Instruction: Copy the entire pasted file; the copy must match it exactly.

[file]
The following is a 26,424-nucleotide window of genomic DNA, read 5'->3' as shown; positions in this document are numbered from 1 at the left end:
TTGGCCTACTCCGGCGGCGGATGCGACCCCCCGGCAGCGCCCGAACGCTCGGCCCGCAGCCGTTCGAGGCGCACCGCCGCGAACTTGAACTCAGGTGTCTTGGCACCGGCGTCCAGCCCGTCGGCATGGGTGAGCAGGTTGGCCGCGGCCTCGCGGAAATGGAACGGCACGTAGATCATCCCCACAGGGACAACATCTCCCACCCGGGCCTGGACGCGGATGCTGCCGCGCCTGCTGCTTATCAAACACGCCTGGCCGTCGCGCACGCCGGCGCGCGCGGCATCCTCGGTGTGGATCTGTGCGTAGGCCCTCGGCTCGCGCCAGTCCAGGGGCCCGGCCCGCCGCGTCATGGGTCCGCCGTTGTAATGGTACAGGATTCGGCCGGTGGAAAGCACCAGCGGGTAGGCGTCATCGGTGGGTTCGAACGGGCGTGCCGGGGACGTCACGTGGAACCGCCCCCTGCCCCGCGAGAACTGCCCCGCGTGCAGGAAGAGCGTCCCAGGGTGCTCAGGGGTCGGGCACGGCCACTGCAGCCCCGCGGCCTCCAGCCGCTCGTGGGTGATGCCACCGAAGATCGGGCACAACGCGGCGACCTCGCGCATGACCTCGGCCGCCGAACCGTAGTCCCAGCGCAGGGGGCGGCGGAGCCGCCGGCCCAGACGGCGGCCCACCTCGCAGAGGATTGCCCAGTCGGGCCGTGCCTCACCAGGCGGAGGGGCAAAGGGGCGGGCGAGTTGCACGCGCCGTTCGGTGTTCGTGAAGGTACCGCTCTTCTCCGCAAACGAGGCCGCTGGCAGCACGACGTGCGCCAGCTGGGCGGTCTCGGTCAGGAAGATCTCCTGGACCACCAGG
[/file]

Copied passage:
The following is a 26,424-nucleotide window of genomic DNA, read 5'->3' as shown; positions in this document are numbered from 1 at the left end:
TTGGCCTACTCCGGCGGCGGATGCGACCCCCCGGCAGCGCCCGAACGCTCGGCCCGCAGCCGTTCGAGGCGCACCGCCGCGAACTTGAACTCAGGTGTCTTGGCACCGGCGTCCAGCCCGTCGGCATGGGTGAGCAGGTTGGCCGCGGCCTCGCGGAAATGGAACGGCACGTAGATCATCCCCACAGGGACAACATCTCCCACCCGGGCCTGGACGCGGATGCTGCCGCGCCTGCTGCTTATCAAACACGCCTGGCCGTCGCGCACGCCGGCGCGCGCGGCATCCTCGGTGTGGATCTGTGCGTAGGCCCTCGGCTCGCGCCAGTCCAGGGGCCCGGCCCGCCGCGTCATGGGTCCGCCGTTGTAATGGTACAGGATTCGGCCGGTGGAAAGCACCAGCGGGTAGGCGTCATCGGTGGGTTCGAACGGGCGTGCCGGGGACGTCACGTGGAACCGCCCCCTGCCCCGCGAGAACTGCCCCGCGTGCAGGAAGAGCGTCCCAGGGTGCTCAGGGGTCGGGCACGGCCACTGCAGCCCCGCGGCCTCCAGCCGCTCGTGGGTGATGCCACCGAAGATCGGGCACAACGCGGCGACCTCGCGCATGACCTCGGCCGCCGAACCGTAGTCCCAGCGCAGGGGGCGGCGGAGCCGCCGGCCCAGACGGCGGCCCACCTCGCAGAGGATTGCCCAGTCGGGCCGTGCCTCACCAGGCGGAGGGGCAAAGGGGCGGGCGAGTTGCACGCGCCGTTCGGTGTTCGTGAAGGTACCGCTCTTCTCCGCAAACGAGGCCGCTGGCAGCACGACGTGCGCCAGCTGGGCGGTCTCGGTCAGGAAGATCTCCTGGACCACCAGG